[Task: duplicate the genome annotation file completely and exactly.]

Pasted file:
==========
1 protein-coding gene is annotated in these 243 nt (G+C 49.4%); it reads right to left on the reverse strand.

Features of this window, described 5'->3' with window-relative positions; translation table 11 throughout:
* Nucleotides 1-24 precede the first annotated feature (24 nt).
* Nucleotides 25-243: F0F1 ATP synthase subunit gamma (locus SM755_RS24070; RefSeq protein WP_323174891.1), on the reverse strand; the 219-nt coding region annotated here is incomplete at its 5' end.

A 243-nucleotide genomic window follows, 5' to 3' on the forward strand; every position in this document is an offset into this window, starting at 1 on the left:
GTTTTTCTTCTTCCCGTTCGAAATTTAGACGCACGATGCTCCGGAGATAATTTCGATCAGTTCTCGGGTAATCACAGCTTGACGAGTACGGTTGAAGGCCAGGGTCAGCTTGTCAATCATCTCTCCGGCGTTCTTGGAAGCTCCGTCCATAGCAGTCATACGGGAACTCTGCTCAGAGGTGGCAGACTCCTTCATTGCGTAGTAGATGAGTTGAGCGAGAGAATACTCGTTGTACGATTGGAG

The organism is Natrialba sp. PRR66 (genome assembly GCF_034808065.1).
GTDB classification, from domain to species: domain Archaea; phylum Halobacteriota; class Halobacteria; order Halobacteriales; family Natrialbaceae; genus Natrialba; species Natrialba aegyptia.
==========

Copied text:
1 protein-coding gene is annotated in these 243 nt (G+C 49.4%); it reads right to left on the reverse strand.

Features of this window, described 5'->3' with window-relative positions; translation table 11 throughout:
* Nucleotides 1-24 precede the first annotated feature (24 nt).
* Nucleotides 25-243: F0F1 ATP synthase subunit gamma (locus SM755_RS24070; RefSeq protein WP_323174891.1), on the reverse strand; the 219-nt coding region annotated here is incomplete at its 5' end.

A 243-nucleotide genomic window follows, 5' to 3' on the forward strand; every position in this document is an offset into this window, starting at 1 on the left:
GTTTTTCTTCTTCCCGTTCGAAATTTAGACGCACGATGCTCCGGAGATAATTTCGATCAGTTCTCGGGTAATCACAGCTTGACGAGTACGGTTGAAGGCCAGGGTCAGCTTGTCAATCATCTCTCCGGCGTTCTTGGAAGCTCCGTCCATAGCAGTCATACGGGAACTCTGCTCAGAGGTGGCAGACTCCTTCATTGCGTAGTAGATGAGTTGAGCGAGAGAATACTCGTTGTACGATTGGAG

The organism is Natrialba sp. PRR66 (genome assembly GCF_034808065.1).
GTDB classification, from domain to species: domain Archaea; phylum Halobacteriota; class Halobacteria; order Halobacteriales; family Natrialbaceae; genus Natrialba; species Natrialba aegyptia.